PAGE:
A month after the release of the McCarrick Report, some of the dust has settled, and it is possible to better digest the mass of information published. It is possible, then, to turn more soberly to the question of the impact of the McCarrick Report on the sainted memory of Pope John Paul II.
In the days immediately following the report’s release, there were voices who eagerly put the blame on John Paul, claiming that report proved that he was aware of McCarrick’s misconduct and promoted him anyway. Many who were detractors of St. John Paul II in life characterized the report as tainting his memory.
One report from a customarily hostile publication put it this way: “Vatican’s explosive McCarrick report largely places blame on John Paul II.”
Defenders claimed that John Paul was deceived and thus is not culpable of the mistaken promotion. Papal biographer George Weigel argued that John Paul was deceived, that there was “massive system failure,” and that a report about McCarrick should not be manipulated to become “an assault on John Paul.”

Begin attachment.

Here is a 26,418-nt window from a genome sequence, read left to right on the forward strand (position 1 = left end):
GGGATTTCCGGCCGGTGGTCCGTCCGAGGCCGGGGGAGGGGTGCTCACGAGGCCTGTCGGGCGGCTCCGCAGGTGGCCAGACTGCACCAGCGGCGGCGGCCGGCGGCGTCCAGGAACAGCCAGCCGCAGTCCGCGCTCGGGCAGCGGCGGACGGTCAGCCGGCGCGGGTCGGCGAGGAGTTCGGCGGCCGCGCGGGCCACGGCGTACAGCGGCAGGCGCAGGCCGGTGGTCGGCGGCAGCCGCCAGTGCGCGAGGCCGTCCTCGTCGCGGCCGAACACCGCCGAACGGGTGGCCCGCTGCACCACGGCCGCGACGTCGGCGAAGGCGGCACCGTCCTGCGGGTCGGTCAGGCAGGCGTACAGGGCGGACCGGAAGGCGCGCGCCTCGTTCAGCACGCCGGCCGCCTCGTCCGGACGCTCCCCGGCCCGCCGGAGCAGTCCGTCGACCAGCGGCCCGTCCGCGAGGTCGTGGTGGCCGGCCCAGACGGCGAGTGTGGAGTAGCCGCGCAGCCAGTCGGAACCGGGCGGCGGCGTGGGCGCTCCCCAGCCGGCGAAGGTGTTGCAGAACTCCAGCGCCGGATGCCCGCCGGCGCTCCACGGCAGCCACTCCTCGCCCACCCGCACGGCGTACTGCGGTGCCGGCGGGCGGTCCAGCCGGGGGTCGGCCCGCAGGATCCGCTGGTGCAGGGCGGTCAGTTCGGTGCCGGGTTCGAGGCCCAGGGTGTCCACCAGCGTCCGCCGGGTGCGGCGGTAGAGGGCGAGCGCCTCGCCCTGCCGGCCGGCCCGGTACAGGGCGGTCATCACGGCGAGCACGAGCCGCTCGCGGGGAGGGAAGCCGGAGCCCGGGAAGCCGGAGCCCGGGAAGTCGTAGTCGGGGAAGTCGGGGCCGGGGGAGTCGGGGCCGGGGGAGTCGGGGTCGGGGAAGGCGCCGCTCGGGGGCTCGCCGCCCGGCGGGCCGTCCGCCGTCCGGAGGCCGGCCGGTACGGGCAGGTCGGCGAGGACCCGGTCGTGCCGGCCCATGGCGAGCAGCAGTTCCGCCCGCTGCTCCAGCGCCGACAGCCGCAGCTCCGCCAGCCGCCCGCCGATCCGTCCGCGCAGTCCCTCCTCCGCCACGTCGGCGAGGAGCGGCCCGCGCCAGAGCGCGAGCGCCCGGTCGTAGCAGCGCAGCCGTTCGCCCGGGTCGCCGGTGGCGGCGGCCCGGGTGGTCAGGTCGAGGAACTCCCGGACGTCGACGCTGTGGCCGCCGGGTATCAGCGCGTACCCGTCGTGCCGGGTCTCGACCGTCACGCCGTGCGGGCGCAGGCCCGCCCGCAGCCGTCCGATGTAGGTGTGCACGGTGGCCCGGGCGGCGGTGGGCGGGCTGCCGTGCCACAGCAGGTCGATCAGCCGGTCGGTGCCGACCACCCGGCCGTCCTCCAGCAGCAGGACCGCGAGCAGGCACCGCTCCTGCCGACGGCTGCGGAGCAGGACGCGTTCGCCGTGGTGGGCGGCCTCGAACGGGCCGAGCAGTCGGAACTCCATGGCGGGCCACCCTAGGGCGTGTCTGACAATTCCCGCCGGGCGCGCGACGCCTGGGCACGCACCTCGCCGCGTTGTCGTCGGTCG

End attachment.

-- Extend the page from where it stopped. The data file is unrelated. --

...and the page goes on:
The question of deception does not resolve the matter entirely, however. It still leaves questions about what John Paul did know, what he did with that knowledge, and why he may have done it. The report, beyond the headlines and the summary, helps to explain that, if carefully read.
Just last week, the president of the Polish bishops’ conference, Archbishop Stanisław Gądecki, criticized the “attacks” on John Paul, arguing that the late Holy Father’s record on sexual abuse was pioneering and creditworthy, as he “initiated the process of detecting sexual crimes and punishing clergymen who perpetrate them.”
Archbishop Gądecki cited the apostolic constitution Sacramentorum Sanctitatis Tutela, which was promulgated by John Paul in April 2001. To this day it remains the centerpiece of the Vatican response to sexual-abuse cases, requiring that every credible allegation of sexual abuse of a minor be reported to Rome. It is noteworthy that John Paul took that key initiative some nine months before the Boston scandals broke.
Nevertheless, effective action in general does not address McCarrick in particular. The report offers the reverse approach, looking only at the McCarrick case in particular and refraining from general conclusions.
Read more at National Catholic Register